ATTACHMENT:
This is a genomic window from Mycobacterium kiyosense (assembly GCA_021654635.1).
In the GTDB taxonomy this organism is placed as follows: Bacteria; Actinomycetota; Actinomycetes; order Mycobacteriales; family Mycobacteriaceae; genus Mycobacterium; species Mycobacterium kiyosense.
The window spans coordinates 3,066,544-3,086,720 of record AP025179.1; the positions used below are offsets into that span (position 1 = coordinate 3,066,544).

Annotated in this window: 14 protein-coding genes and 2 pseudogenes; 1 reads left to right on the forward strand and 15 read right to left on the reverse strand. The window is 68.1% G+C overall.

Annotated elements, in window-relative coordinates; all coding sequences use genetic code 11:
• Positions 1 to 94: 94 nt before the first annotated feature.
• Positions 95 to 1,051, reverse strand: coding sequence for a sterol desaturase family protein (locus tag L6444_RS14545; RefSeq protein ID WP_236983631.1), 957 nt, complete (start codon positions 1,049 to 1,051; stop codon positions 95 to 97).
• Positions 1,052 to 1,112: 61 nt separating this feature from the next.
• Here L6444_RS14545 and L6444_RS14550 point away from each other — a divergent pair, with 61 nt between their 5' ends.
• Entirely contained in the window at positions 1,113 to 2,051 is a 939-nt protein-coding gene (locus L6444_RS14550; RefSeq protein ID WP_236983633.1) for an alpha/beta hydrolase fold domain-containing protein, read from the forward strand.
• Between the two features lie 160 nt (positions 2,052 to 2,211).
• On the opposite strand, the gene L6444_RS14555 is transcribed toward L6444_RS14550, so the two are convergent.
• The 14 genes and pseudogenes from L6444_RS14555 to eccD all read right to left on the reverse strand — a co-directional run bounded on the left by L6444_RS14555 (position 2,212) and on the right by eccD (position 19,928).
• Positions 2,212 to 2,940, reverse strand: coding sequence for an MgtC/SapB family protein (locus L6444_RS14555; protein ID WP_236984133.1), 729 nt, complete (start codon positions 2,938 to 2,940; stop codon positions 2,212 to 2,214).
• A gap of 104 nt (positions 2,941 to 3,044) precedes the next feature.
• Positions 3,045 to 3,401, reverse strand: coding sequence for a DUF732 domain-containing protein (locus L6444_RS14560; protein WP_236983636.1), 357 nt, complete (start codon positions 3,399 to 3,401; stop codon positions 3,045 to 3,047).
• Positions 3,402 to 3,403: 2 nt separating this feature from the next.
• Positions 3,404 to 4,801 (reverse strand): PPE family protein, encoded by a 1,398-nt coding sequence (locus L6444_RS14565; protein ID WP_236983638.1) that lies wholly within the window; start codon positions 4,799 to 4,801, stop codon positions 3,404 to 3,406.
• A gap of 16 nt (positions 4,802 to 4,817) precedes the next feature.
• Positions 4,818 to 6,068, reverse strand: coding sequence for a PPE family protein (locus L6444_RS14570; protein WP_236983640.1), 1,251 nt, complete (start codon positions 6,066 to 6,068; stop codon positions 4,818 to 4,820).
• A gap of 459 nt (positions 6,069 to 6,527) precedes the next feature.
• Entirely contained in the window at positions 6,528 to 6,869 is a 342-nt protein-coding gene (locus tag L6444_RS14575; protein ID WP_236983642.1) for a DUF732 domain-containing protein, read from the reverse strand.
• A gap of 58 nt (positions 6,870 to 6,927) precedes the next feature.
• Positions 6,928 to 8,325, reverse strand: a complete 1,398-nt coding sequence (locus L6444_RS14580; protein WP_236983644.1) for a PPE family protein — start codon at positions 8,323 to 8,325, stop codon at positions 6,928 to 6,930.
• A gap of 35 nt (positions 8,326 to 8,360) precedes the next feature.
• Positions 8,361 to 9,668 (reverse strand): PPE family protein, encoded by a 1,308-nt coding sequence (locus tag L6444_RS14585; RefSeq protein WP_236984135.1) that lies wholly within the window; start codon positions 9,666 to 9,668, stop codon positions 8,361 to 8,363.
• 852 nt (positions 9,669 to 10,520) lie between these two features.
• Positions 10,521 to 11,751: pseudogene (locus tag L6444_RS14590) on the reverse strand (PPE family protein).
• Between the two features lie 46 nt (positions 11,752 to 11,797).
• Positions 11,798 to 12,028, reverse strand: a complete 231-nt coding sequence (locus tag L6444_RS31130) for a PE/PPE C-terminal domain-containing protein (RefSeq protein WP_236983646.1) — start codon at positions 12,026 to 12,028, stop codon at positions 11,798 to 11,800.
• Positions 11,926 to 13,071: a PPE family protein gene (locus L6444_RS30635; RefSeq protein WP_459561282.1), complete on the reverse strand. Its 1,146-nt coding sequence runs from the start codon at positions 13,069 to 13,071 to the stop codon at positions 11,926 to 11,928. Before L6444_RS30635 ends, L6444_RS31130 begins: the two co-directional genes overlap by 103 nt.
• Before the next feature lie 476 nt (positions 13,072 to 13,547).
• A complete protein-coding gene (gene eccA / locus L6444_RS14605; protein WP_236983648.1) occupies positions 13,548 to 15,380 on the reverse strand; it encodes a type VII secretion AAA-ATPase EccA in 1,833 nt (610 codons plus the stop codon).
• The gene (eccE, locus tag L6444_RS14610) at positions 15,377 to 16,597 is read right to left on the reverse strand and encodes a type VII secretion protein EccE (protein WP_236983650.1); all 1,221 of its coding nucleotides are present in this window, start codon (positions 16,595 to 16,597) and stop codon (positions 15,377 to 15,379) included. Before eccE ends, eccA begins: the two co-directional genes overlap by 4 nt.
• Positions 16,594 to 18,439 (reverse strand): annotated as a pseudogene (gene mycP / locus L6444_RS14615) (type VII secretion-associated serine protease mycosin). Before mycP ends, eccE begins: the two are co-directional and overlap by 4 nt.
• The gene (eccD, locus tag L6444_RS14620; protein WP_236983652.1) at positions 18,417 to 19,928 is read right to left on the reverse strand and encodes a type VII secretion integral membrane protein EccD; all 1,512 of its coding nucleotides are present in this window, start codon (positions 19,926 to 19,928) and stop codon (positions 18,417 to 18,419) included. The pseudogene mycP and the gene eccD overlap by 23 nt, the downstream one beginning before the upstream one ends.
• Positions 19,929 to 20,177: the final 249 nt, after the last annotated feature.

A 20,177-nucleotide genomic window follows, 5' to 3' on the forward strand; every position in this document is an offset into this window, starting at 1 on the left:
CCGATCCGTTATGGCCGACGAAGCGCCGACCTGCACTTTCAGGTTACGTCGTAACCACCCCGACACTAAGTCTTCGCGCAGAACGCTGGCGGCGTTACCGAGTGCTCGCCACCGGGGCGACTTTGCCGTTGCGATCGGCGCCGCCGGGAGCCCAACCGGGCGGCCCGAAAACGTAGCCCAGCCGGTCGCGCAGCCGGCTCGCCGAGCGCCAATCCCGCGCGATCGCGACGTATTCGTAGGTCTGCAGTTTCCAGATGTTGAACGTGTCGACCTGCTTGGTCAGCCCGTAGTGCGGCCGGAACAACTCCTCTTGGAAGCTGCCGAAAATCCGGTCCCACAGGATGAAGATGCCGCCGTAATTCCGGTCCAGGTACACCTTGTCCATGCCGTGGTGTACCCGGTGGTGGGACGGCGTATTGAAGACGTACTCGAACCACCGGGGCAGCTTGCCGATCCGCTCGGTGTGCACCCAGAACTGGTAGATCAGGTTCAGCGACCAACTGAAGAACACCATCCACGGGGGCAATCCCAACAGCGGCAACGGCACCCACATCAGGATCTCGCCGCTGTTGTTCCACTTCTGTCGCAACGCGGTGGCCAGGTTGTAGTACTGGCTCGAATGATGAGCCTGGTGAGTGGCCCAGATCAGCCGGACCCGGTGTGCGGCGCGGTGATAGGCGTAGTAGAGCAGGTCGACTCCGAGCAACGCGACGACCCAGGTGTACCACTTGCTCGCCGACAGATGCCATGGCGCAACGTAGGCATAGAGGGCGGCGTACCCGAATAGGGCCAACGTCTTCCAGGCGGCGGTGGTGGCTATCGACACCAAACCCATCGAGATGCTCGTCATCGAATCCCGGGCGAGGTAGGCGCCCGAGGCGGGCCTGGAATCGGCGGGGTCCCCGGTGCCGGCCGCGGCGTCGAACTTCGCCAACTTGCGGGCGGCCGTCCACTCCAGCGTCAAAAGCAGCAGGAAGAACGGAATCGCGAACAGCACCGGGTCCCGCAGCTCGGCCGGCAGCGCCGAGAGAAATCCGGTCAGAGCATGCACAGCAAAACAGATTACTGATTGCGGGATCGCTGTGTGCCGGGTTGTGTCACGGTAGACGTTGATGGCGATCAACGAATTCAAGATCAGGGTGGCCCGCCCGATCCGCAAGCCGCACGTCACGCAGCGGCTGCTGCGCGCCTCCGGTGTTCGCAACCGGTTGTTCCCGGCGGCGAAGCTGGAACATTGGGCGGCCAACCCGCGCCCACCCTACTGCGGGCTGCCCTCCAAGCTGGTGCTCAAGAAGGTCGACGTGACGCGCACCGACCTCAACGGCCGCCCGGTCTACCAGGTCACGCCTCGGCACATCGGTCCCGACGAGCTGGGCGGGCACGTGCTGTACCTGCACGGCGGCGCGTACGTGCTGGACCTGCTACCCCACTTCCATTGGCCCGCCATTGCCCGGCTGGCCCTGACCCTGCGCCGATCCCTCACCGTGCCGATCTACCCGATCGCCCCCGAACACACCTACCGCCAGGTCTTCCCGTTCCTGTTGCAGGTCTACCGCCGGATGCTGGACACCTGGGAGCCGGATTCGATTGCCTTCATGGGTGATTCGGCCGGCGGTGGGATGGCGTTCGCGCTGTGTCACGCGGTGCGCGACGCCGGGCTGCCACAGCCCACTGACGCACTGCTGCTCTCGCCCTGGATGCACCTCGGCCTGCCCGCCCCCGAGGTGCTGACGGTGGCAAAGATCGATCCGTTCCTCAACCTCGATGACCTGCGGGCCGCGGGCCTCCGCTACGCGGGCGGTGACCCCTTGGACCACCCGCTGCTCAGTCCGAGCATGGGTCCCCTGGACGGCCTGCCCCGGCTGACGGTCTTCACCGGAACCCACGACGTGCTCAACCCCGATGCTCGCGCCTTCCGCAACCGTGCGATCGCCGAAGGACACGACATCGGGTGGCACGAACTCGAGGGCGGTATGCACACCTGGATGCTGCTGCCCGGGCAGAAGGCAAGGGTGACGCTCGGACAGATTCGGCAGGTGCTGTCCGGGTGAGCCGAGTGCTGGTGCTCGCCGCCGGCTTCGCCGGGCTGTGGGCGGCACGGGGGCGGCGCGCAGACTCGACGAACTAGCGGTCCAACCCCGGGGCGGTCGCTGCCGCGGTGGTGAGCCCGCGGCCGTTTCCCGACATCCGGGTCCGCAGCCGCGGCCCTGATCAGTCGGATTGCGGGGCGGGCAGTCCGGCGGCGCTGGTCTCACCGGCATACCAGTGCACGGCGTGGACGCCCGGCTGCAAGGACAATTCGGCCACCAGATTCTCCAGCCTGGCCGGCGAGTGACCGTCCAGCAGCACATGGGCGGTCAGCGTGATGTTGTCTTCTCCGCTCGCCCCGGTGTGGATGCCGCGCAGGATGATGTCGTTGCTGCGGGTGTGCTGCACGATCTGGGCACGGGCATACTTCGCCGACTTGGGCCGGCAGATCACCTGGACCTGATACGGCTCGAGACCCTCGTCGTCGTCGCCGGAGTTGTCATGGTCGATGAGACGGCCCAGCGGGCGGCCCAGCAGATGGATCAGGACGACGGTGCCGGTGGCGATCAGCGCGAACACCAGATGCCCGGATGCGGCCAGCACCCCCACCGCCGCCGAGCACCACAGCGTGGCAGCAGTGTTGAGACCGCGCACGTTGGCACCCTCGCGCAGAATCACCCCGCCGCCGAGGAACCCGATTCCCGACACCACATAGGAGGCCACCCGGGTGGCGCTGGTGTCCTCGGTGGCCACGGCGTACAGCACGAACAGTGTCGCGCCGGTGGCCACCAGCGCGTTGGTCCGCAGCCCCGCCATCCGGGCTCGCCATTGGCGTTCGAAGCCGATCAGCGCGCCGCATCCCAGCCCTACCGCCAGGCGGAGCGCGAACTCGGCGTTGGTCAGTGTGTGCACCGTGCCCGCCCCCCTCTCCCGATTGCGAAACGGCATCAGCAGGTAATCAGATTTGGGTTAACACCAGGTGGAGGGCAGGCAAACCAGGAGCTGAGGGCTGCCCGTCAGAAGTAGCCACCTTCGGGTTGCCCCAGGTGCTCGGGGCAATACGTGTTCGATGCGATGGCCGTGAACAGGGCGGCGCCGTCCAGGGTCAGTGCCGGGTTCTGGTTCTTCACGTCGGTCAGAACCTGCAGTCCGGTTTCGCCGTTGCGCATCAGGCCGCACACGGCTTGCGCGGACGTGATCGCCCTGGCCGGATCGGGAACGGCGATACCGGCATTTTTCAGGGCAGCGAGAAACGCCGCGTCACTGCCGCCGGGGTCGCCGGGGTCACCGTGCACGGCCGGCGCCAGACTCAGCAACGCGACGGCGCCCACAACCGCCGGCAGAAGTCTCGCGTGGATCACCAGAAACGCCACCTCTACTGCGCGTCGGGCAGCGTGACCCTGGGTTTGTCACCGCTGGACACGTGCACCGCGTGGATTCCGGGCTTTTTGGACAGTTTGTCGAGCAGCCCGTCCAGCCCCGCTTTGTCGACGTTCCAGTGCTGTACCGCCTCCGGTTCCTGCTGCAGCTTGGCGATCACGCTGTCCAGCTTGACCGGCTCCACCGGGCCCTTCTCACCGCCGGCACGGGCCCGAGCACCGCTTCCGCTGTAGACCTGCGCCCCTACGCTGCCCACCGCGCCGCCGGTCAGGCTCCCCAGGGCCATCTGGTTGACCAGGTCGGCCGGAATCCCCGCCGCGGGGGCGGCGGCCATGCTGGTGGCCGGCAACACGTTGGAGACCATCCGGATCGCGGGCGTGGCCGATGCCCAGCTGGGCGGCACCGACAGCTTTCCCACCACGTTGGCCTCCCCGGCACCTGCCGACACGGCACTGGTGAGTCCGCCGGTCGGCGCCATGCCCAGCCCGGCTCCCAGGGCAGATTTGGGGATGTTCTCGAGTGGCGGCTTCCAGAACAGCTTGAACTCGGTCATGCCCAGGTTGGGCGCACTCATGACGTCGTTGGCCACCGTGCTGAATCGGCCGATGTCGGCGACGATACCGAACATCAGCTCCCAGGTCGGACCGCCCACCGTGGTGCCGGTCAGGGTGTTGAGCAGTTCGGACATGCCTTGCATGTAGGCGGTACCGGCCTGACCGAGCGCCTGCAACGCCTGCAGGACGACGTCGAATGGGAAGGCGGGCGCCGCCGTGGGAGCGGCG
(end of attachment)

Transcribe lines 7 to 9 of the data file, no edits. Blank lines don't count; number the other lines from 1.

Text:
• Positions 95 to 1,051, reverse strand: coding sequence for a sterol desaturase family protein (locus tag L6444_RS14545; RefSeq protein ID WP_236983631.1), 957 nt, complete (start codon positions 1,049 to 1,051; stop codon positions 95 to 97).
• Positions 1,052 to 1,112: 61 nt separating this feature from the next.
• Here L6444_RS14545 and L6444_RS14550 point away from each other — a divergent pair, with 61 nt between their 5' ends.